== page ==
It is perhaps true that we all become parodies of ourselves as we walk through life. We get a name for this or that, and suddenly that’s all we’re known by.
It seems to me that Oscar Wilde – that Irishman with a bon mot ever to hand – is treated like this more than many. His one-liners (or aphorisms, as he more accurately called them) were so smart, so amusing, and so daringly rule-breaking that they built his reputation, right from his student days at Trinity College Dublin.
And yet, Wilde himself was clear that smart quotes were not his all, claiming - “I put all my genius into my life; I put only my talent into my works”.
I have been pondering these words as I study the life of Oscar Wilde, seeking to find moments of inspiration away from his more obvious, and wonderful, showmanship.
A moment in his life that sticks out for me is that of his arrest for indecent acts in 1895, from his rooms in the Cadogan Hotel in Central London.
For rather complicated legal reasons, Wilde had been given notice of his impending arrest for over two days. As was the case with many Victorian gentlemen, he considered the option of taking the train to Dover, in order to escape to France, and freedom. He had both the time and the means to do so, and his friends (Robbie Ross chief amongst them) begged him to make the journey and, thus, to save himself.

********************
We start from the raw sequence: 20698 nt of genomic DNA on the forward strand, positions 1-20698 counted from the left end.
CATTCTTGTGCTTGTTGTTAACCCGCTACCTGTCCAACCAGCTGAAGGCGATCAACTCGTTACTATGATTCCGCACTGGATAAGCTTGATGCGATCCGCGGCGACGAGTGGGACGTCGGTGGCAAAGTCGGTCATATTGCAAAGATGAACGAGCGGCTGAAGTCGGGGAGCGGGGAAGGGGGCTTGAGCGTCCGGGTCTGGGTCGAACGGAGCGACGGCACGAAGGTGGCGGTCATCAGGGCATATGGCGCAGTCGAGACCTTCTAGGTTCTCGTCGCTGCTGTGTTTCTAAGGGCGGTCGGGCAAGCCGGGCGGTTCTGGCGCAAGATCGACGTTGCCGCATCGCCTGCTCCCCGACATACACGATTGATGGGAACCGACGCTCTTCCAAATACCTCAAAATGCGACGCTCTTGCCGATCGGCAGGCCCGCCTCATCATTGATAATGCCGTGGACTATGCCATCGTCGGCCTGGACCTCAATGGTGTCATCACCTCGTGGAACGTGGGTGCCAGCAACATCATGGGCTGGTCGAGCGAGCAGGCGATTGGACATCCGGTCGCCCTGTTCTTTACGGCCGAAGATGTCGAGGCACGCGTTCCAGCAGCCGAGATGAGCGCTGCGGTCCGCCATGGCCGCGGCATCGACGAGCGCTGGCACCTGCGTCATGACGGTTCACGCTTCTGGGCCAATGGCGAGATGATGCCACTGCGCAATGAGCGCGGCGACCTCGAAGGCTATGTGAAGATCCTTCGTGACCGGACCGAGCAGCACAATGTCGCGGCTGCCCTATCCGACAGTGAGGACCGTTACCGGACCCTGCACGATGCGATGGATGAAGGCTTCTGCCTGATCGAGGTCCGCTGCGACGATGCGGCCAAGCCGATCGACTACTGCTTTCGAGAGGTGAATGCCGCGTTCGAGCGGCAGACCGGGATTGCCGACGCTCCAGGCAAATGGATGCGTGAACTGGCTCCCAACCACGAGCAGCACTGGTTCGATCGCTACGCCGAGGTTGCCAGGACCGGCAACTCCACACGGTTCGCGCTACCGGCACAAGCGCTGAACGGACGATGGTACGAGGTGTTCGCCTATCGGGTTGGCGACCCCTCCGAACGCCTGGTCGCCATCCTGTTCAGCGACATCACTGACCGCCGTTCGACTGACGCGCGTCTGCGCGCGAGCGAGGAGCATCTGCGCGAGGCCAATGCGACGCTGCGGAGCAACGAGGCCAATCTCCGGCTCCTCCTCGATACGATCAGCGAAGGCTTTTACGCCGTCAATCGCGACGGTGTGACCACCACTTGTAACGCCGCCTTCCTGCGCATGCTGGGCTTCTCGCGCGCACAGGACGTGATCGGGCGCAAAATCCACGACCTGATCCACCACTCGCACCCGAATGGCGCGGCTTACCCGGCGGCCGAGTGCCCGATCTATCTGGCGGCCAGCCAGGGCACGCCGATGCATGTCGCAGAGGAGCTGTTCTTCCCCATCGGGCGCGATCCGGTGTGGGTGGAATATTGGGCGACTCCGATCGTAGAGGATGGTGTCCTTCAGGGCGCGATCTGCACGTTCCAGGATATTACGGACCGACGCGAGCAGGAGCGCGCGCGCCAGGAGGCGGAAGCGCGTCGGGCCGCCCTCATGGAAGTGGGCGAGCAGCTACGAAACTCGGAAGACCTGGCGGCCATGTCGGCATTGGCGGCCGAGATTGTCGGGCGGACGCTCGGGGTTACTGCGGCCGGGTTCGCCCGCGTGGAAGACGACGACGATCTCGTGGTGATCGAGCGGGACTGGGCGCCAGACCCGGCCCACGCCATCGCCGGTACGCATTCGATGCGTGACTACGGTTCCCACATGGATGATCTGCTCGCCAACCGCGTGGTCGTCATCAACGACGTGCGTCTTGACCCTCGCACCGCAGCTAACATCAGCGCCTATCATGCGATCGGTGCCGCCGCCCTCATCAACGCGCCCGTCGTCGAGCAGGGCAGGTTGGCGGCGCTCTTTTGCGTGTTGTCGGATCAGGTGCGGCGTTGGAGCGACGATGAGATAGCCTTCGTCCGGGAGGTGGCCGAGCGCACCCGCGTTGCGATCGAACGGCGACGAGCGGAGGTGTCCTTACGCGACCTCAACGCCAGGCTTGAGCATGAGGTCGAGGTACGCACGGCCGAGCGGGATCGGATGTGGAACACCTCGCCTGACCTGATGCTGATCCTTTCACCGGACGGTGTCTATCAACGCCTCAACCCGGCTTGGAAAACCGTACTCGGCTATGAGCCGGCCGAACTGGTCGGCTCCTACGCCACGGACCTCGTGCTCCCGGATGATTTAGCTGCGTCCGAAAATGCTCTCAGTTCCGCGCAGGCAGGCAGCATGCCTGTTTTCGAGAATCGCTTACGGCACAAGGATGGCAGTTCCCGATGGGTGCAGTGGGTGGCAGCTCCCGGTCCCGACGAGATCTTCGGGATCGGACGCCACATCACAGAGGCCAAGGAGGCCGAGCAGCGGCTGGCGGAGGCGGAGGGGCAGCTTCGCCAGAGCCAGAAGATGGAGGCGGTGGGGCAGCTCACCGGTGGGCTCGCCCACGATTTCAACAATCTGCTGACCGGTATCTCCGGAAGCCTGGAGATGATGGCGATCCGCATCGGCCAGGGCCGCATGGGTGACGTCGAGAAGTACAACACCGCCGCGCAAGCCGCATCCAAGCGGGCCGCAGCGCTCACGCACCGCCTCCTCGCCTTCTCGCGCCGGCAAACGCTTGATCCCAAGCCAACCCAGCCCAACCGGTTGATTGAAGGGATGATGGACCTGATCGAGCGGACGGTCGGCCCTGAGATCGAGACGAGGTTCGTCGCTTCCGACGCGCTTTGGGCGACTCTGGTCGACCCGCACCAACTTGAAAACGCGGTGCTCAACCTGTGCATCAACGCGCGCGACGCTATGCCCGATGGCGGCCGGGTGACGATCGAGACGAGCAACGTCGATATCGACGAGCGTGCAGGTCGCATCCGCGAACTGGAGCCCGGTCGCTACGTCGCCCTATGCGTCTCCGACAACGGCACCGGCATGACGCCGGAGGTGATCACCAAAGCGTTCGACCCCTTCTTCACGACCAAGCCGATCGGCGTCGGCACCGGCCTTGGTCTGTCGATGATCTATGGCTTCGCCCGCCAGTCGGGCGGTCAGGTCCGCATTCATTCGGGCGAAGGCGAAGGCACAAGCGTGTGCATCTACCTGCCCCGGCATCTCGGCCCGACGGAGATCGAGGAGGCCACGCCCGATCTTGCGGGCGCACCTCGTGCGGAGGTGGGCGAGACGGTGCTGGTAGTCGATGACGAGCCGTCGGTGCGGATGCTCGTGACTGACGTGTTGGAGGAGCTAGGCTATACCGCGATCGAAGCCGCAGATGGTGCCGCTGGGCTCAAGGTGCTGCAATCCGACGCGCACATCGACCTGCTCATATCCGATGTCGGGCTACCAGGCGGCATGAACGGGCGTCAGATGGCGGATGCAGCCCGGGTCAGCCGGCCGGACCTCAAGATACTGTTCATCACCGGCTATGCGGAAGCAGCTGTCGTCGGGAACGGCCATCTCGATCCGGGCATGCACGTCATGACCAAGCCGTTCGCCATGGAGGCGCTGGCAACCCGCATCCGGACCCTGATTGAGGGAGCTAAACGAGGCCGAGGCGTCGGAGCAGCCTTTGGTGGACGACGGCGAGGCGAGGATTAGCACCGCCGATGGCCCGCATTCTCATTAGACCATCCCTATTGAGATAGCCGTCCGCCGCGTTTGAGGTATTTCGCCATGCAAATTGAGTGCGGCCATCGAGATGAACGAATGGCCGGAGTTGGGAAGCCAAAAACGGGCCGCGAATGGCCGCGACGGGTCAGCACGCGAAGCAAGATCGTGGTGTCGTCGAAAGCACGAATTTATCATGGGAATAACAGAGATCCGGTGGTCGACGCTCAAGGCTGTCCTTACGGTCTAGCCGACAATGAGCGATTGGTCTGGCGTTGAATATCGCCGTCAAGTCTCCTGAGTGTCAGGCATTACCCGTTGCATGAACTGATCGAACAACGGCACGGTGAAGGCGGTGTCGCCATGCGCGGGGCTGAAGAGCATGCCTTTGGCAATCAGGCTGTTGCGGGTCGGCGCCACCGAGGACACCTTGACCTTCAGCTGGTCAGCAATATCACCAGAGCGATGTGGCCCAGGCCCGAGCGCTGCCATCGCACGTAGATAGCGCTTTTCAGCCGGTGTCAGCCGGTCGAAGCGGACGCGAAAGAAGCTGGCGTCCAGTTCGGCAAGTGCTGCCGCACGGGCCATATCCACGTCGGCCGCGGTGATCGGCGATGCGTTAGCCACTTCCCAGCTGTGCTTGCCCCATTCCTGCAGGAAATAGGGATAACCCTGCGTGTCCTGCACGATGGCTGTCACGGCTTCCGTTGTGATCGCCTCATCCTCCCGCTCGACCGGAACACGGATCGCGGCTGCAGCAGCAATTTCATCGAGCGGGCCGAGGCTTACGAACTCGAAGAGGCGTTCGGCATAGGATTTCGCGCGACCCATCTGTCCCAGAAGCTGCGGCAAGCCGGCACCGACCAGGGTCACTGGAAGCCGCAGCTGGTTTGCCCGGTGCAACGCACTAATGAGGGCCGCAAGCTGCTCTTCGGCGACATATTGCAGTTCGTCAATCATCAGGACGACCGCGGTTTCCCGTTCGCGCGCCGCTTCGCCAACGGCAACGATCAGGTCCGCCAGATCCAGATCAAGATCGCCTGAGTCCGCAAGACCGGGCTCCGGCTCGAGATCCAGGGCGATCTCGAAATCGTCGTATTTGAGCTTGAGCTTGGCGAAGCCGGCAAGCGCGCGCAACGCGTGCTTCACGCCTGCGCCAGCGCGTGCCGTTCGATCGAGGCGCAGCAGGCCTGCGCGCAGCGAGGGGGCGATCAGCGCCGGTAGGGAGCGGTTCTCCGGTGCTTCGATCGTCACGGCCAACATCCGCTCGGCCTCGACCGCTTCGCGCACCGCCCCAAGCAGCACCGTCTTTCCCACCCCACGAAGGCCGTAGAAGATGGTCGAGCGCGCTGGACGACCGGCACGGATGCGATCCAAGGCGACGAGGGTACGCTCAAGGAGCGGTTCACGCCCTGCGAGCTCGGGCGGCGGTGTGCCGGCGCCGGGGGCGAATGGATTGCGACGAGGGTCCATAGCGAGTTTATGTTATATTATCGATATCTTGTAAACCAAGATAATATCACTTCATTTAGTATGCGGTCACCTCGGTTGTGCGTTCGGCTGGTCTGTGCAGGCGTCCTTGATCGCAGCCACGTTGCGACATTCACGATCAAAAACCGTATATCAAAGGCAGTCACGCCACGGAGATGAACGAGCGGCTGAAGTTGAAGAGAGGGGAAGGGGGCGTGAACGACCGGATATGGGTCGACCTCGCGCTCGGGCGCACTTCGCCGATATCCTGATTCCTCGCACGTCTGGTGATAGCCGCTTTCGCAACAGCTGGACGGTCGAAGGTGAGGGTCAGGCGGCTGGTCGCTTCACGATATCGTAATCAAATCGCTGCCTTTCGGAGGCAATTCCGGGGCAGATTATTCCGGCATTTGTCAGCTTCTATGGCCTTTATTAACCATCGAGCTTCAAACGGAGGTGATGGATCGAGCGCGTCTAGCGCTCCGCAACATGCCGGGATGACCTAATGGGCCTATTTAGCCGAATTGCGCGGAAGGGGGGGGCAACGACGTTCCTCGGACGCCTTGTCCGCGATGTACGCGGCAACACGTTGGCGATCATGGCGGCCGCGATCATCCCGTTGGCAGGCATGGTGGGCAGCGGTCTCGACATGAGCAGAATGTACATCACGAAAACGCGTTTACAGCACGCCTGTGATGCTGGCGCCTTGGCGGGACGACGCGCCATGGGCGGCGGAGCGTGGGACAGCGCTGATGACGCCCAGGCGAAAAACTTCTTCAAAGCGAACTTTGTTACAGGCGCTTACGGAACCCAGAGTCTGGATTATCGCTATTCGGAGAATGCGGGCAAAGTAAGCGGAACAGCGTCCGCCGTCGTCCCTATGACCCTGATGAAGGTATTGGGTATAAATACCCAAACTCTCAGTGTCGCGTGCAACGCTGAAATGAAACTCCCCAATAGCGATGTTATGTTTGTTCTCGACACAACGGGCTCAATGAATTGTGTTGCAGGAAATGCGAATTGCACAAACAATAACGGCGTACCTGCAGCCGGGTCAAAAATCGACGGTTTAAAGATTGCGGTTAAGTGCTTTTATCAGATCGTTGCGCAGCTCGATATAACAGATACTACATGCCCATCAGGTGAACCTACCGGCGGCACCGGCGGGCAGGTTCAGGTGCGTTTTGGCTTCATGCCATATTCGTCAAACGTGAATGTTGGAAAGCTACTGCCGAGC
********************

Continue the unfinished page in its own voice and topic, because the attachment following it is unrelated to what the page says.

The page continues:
In this most sombre moment of his life, he chose to stand still. He savoured a drink amongst his friends, and awaited his destiny, and Her Majesty’s police.
His reasoning, it seems to me, was both stoic and noble: Wilde was sure that his impending arrest would be morally wrong, he was determined to stand up to a bullying legal system, and to his deranged and bullying accuser, Lord Queensbury. Most importantly, he was determined not to be cowed by the British Establishment which he had so cleverly infiltrated and exposed throughout his life as an artist.
Thus it was that Oscar Wilde, famous effete and bon viveur, sat in his rooms at the Cadogan Hotel and allowed the law and take its course and for infamy to follow. His courage (‘grace under pressure’, as Hemmingway described it) was captured for all time in the verse of John Betjeman:
“More hock, Robbie — where is the seltzer?
Dear boy, pull again at the bell!
They are all little better than cretins,
Though this is the Cadogan Hotel”
I find the story of Wilde’s choice in the face of arrest – freedom or fate –both moving and instructive. Perhaps it is often true that, behind the layers of wit and fun that render a man so beguiling, lie also layers of steel and grit.
It is Oscar Wilde’s beautiful mingling of the silly and the solemn that make his talent so profound and his genius so enduring.
Glasses up to Julia Bykov for the artwork. You can see more of her work here.